Urbanization will be an issue, because there will be a lot more people living in cities and it will get crowded, more polluted and there will be more traffic. Work and housing is in the city, so naturally there will be more people living in cities. Space will become an issue. Already in some countries like India it is an issue, there are so many people living in a small space.
Environmental well being and pollution

In terms of environmental well being water is also an issue. With more people brings more pollution, which leads to climate change, which then leads to water shortages and droughts. More animals and plants may die as a result, and crops will suffer. Overpopulation and bad sanitation affects the water as well, so clean water in some parts of the world may be an issue.

Overpopulation leads to bad air quality which affects the environment as well.
More people use up more resources. We need to find renewable sources of energy, because fossil fuels are not, and there is the possibility that we use them up totally. Fossil fuels are also bad for the environment, leading to climate change which is bad for environmental and human wellbeing.
There will be more cost for healthcare, more stress on employment, and more demand for resources which affects the economic wellbeing of the country as well.

This a picture is an estimate of the natural increase in every country from 2013 - 2050. as you can see the countries with a high well being like some european counts, japan and a few other countries will decrease population. The developing countries in Africa and Asia have the largest amount of natural increase. This is also explained by the demographic transition model
This graphic depicts countries and territories with 2050 urban populations exceeding 100,000. Circles are scaled in proportion to urban population size. You can see that generally the less developed countries have a higher urban population. This is not always the case, with countries like the USA having quite a high amount.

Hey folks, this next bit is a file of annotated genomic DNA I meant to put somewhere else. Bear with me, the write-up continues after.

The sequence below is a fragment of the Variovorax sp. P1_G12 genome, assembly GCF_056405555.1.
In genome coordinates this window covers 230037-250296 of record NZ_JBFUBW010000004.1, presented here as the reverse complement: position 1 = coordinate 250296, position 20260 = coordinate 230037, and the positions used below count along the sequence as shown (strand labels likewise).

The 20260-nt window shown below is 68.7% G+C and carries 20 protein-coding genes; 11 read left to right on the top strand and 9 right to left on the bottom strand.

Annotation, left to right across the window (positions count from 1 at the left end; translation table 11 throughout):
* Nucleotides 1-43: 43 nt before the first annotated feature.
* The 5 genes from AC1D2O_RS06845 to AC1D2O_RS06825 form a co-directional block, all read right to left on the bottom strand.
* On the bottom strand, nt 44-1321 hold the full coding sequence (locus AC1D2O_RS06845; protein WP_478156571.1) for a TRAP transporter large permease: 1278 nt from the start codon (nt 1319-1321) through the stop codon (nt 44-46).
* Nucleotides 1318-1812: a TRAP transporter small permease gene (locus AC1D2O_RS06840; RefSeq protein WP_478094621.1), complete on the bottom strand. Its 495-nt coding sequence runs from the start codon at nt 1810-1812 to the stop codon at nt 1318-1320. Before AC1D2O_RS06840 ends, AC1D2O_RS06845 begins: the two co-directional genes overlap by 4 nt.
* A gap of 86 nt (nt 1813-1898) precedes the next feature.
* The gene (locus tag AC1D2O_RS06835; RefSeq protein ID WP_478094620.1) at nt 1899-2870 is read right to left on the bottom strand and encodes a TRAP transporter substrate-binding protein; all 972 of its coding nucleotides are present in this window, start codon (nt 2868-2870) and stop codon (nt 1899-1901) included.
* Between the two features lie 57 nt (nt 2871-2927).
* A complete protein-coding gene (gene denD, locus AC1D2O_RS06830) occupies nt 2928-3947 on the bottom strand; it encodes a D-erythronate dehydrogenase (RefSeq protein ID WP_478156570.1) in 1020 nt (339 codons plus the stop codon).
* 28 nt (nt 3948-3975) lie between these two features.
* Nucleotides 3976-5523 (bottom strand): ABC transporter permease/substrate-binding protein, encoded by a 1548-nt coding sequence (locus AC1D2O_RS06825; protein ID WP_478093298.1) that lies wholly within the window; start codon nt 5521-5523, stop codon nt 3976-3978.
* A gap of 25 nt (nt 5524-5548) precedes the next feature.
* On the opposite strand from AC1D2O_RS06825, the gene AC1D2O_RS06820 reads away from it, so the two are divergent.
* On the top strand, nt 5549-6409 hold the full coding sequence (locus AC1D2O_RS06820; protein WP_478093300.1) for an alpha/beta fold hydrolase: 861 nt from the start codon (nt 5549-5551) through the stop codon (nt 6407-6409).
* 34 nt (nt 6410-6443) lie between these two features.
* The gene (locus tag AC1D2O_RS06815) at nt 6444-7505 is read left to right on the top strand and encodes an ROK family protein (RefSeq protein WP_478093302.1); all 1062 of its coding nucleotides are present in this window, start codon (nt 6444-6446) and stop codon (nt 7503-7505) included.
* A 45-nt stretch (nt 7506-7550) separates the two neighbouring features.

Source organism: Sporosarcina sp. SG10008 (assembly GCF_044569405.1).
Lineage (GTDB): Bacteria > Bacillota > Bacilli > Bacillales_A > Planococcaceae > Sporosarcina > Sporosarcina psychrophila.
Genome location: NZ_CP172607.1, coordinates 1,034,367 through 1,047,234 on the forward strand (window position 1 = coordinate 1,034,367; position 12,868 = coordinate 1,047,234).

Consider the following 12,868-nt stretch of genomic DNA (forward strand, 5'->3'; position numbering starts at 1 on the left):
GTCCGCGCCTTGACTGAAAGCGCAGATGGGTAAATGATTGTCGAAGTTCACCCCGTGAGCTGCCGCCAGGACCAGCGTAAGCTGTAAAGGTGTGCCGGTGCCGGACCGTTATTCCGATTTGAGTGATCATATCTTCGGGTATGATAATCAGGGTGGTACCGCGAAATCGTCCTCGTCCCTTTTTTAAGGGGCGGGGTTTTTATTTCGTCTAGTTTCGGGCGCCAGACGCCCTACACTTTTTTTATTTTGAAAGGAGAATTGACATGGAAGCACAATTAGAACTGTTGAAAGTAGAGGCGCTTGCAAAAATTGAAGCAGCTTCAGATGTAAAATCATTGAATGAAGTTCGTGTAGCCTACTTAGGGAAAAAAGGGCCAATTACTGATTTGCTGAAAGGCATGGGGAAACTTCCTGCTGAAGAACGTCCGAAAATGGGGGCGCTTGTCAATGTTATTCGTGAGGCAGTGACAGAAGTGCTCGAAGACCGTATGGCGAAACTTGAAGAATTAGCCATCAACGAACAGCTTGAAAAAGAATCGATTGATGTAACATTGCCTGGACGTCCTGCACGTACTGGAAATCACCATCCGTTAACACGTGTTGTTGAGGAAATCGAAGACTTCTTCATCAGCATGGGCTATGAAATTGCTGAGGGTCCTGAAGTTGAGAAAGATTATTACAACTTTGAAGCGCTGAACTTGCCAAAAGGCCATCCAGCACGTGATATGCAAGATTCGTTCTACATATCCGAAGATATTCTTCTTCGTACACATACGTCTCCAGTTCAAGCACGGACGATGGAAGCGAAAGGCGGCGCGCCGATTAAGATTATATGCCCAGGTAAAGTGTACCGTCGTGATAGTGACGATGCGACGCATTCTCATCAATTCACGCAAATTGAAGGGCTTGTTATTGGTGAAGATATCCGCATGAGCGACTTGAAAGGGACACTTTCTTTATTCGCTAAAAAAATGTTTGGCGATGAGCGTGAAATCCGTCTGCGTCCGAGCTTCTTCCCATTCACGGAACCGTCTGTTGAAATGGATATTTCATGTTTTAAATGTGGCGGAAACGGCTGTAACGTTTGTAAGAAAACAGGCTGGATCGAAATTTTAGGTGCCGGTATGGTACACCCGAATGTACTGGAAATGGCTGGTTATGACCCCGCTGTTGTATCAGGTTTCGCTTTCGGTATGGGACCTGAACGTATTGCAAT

This shows population for 2014 for each region of the world, and the estimated population for these region in 2050. This shows that the developing regions with generally not as good well being, Asia and Africa, will grow the most, and the generally other more developed regions either decreasing in population or staying about the same. Asia increases from 4.4 billion to 5.3, Africa from 1.1 billion to 2.4 billion. These countries approximatly double their population. Europe will lose about 15 million people, due to their lower birth rates than death rates.
Population growth
This two pictures show comparisons between total fertility rate, infant mortality rate and life expectancy in 1970 and 2013, for Africa and Europe. There has been a lot of change for both countries. Both countries have changed. Europe has a high well being and so less children per woman, less infant deaths and a greater life expectancy. Africa, which is still developing has larger number of children per woman, high number of infant deaths and a short life expectancy. The number of children per woman increases the population, but the infant mortality rate and short life expectancy have been factors in decreasing the population. In the future this might change due to more technology and aid.

This shows the different stages of the pyramids. These relate back to the demographic transition model.
This is picture of Seoul in Korea. The city is rapidly expanding and becoming more urbanized.